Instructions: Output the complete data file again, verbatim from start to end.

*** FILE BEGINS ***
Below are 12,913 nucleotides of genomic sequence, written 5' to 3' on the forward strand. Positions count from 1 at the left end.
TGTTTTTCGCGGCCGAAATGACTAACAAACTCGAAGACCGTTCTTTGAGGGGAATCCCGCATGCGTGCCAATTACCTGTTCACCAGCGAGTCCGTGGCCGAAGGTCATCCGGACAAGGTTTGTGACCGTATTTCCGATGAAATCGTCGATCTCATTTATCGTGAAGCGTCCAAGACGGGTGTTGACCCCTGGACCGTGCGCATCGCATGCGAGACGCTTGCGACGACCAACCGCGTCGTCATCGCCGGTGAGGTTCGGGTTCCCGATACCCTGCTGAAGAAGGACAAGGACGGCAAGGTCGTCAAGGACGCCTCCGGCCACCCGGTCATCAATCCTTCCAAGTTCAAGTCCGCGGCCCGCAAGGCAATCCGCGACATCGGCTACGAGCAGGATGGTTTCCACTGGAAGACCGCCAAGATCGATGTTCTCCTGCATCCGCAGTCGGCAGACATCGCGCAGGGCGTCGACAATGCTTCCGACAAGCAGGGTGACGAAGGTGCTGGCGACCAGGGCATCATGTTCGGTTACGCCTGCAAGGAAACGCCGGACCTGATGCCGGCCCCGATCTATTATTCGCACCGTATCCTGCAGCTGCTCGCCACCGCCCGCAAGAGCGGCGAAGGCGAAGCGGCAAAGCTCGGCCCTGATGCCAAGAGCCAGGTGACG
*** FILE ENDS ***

Below are 12,913 nucleotides of genomic sequence, written 5' to 3' on the forward strand. Positions count from 1 at the left end.
TGTTTTTCGCGGCCGAAATGACTAACAAACTCGAAGACCGTTCTTTGAGGGGAATCCCGCATGCGTGCCAATTACCTGTTCACCAGCGAGTCCGTGGCCGAAGGTCATCCGGACAAGGTTTGTGACCGTATTTCCGATGAAATCGTCGATCTCATTTATCGTGAAGCGTCCAAGACGGGTGTTGACCCCTGGACCGTGCGCATCGCATGCGAGACGCTTGCGACGACCAACCGCGTCGTCATCGCCGGTGAGGTTCGGGTTCCCGATACCCTGCTGAAGAAGGACAAGGACGGCAAGGTCGTCAAGGACGCCTCCGGCCACCCGGTCATCAATCCTTCCAAGTTCAAGTCCGCGGCCCGCAAGGCAATCCGCGACATCGGCTACGAGCAGGATGGTTTCCACTGGAAGACCGCCAAGATCGATGTTCTCCTGCATCCGCAGTCGGCAGACATCGCGCAGGGCGTCGACAATGCTTCCGACAAGCAGGGTGACGAAGGTGCTGGCGACCAGGGCATCATGTTCGGTTACGCCTGCAAGGAAACGCCGGACCTGATGCCGGCCCCGATCTATTATTCGCACCGTATCCTGCAGCTGCTCGCCACCGCCCGCAAGAGCGGCGAAGGCGAAGCGGCAAAGCTCGGCCCTGATGCCAAGAGCCAGGTGACG